Is it fair to point the blame for the EU's poor international competitiveness at inflexible labour markets, regulated goods and services markets and a general lack of competition?

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pohnpei397 eNotes educator| Certified Educator

While these are not the only things that have made the European Union (EU) struggle to be competitive internationally, they are certainly part of the problem. 

We must not forget that a significant part of the EU’s competitiveness problem has to do with the rest of the world rather than with the EU.  The rise of China and other sources of lower-cost labor has certainly played a major role in reducing EU competitiveness.  The fact that the competitiveness of the US, Japan, and other “first world” nations has fallen off shows that the problem is not confined to the EU. 

However, it does appear that these problems of excessive governmental regulation do have a part to play in reducing the EU’s competitiveness.  Perhaps the best proof of this comes from some differences between the various countries of the EU.  For example, the biggest problems seem to be in the countries with the greatest degree of regulation.  The labor laws of Spain are much more strict than those of Germany and Germany has managed to remain much more competitive than Spain.  Greek laws do much more to prevent competition within their society (doing things like limiting the numbers of people who can participate in certain professions) than do those of the UK and the UK is much more competitive than Greece.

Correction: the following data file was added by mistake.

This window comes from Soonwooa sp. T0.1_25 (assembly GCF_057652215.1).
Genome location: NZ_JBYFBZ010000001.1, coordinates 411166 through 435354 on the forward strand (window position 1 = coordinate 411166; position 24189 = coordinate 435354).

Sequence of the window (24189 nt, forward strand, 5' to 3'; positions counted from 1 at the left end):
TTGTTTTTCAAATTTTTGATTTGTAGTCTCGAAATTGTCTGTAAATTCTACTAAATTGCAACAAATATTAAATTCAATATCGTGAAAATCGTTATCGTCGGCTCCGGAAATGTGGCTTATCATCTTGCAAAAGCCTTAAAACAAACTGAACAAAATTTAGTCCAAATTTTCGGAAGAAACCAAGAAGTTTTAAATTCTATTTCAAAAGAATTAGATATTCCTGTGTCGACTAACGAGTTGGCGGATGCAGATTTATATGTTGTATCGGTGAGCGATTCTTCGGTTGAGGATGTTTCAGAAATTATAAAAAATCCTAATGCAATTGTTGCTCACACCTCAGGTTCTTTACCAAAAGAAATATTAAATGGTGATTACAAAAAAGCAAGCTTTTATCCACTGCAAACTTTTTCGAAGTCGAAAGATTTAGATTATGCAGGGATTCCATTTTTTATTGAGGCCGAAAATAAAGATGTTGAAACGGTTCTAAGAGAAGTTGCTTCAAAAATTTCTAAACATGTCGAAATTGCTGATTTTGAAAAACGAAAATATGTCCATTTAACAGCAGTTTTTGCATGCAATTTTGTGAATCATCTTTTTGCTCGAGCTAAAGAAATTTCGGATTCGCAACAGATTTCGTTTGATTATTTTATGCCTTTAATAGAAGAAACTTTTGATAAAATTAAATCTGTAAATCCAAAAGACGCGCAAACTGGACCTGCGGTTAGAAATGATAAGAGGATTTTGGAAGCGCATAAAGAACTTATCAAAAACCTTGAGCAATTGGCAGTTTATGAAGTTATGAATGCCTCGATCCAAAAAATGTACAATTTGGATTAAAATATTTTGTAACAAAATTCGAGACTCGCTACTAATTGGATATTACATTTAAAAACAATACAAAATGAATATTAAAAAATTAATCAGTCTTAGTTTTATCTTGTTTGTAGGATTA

Thus, while it is by no means right to blame all of the EU’s problems on regulation, regulation does play a part in causing the EU’s relative lack of competitiveness.